I love the team that works in the Office of Admissions & Financial Aid, first and foremost. The beauty of the work is that it is so connected to education policy, trends in college-going behaviors, and connections to schools across the country and the world. There is never a dull day in our office, and we are constantly discussing ways to better serve students, communicate the value of a St. Olaf education, and learn what is important to the Class of 2027, 2028, etc… Everyone in the office is dedicated to this work, and the curiosity and determination that they display continuously inspires me.
- What is your definition of an inclusive community?
To me, inclusion is the part of DEI where the real benefits begin for the whole community. It is one thing to serve a diverse student body at St. Olaf, and it is quite another to create inclusive offices, processes, and communities on the Hill. An inclusive community celebrates and serves students the way that they wish to be served based on the rich identities and experiences they hold. This community must also question things that have historically “worked,” but perhaps didn’t take into account the fact that postsecondary education in America has served the “privileged few” of society for the majority of its history. I also believe that the concept of “belonging” is an aspiration we should all be striving toward. Are we serving everyone inclusively, or are we going the extra mile to create a sense of community and wellbeing that can allow all students to not only survive, but thrive?
- From the hundreds of applications you read this season can you briefly share one that stood out to you?
My favorite essay this year came from a student who commented at length on the plight of the humble cicada. Throughout a page and a half this student used the cicada, a hibernating insect, as a microcosm to reflect on morality, strength of will, curiosity, and a myriad of other big ideas. I always love when an essay uses a “microcosm,” or a small piece of the student’s experience, and blows it up to encompass and describe the massive questions and reflections that come up in the first 18 years of life. To see deep engagement on the scale as small as a single bug is a great indication to me that this student would thrive when considering even bigger possibilities (no shade to the entomologists in the community!)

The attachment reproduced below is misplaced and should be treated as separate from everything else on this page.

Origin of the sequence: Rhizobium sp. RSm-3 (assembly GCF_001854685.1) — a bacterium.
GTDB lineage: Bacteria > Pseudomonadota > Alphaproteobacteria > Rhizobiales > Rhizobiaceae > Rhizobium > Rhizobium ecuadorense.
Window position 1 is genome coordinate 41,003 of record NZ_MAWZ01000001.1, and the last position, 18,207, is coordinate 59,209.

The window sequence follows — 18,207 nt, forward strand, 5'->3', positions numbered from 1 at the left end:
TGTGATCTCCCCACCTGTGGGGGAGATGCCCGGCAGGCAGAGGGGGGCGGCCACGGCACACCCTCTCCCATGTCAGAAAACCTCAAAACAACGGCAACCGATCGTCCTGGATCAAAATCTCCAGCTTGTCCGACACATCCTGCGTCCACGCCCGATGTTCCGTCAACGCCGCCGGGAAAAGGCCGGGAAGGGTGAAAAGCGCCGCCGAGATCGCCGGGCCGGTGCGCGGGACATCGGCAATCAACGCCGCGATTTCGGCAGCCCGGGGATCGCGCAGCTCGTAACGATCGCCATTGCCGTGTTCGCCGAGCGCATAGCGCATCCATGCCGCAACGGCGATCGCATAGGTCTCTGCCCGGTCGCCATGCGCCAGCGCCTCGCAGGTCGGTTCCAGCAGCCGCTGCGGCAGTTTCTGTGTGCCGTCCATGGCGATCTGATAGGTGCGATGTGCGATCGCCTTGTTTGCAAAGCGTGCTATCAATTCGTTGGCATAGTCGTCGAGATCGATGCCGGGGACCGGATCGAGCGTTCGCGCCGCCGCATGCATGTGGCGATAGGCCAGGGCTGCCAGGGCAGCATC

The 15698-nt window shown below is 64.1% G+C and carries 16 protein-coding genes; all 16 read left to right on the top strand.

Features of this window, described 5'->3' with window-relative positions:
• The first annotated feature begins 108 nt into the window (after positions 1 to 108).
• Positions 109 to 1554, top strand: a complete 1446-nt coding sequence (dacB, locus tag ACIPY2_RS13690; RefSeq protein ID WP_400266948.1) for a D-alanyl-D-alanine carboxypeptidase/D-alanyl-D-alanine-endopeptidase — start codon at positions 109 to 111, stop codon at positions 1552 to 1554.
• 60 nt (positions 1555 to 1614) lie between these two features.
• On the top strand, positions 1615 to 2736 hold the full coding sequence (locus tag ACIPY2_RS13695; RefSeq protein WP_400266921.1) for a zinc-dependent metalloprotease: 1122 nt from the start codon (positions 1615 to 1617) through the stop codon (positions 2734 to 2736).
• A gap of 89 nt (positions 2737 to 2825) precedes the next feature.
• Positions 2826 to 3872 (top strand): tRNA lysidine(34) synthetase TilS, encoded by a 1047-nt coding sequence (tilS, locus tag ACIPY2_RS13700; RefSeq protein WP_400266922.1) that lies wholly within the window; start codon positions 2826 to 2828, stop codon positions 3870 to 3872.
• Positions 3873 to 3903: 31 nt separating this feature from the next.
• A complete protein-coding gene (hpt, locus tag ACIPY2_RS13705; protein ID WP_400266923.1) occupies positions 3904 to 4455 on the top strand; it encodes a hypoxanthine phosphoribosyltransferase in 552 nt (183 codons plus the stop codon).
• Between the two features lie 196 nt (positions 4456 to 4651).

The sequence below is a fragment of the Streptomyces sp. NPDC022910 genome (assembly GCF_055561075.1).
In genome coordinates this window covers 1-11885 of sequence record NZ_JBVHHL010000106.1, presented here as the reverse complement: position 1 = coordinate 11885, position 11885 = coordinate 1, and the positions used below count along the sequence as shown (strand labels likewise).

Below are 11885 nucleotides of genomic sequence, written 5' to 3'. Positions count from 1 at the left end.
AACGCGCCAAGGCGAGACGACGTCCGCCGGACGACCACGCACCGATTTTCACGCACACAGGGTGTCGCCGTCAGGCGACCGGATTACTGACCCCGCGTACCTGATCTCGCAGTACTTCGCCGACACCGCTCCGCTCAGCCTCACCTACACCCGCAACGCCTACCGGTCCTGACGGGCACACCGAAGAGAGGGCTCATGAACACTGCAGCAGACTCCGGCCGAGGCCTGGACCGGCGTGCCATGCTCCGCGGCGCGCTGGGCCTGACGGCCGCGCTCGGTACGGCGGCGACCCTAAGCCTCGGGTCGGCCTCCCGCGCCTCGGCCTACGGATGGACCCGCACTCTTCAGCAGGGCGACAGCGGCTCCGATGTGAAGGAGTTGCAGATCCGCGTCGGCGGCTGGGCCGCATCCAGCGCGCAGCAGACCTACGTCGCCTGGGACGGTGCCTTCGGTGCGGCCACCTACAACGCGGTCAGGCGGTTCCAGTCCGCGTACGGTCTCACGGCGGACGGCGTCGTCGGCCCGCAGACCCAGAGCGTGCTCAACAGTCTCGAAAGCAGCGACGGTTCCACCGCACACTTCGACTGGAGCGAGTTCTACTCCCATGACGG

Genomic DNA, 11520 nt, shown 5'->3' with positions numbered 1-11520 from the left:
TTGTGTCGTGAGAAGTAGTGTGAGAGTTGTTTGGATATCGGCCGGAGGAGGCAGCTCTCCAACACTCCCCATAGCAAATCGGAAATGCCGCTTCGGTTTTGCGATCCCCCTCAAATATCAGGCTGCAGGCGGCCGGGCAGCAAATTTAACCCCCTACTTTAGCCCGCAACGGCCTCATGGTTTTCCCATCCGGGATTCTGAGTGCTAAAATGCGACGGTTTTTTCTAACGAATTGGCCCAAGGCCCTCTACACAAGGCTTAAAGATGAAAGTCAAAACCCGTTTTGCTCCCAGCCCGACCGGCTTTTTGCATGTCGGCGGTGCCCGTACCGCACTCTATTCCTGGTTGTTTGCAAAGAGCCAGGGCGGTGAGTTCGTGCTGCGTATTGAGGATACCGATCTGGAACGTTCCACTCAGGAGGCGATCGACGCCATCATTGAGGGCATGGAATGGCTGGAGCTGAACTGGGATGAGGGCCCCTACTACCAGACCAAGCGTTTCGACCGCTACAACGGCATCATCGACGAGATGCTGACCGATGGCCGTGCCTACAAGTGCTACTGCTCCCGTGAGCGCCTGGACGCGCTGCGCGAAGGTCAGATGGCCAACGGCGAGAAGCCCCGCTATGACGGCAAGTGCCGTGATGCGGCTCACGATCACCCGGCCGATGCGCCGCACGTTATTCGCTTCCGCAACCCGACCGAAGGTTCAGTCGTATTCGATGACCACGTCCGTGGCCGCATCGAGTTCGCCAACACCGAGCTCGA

- No one knows that I…
Play Dungeons and Dragons with a large contingent of the Admissions staff! I always get excited when a student brings up tabletop RPGs, and I think that they are an underrated avenue for community, problem-solving skills and simply getting out of your comfort zone. For those who are interested, I play a hobbit-like rogue named Beanard!
President’s Leadership Team (PLT) Spotlight
Name: Enoch Blazis
Position: Vice President for Advancement
Areas Responsible for: Fundraising, alumni and parent engagement, career counseling (The Piper Center for Vocation and Career), and the supporting operations of these areas. Advancement has 49 staff members in seven offices/departments.
From: Springfield, IL…The Land of Lincoln
Education: B.S. Mathematics, U.S. Naval Academy, Annapolis, MD
1. When did you start your St. Olaf journey ?
March of 2009
2. Why did you want to work at St. Olaf College?
Along with the many appealing things about this place- a storied institution with a beautiful campus supported by a great community, the main reason I wanted to work at St Olaf is because I thought I could make an impact. Fourteen years later, I believe the same to be true or I wouldn’t be here.
3. What do you enjoy most serving as Vice President for Advancement?
Working with the team that I have and producing results that help drive the College forward.
4. What is your definition of an inclusive community?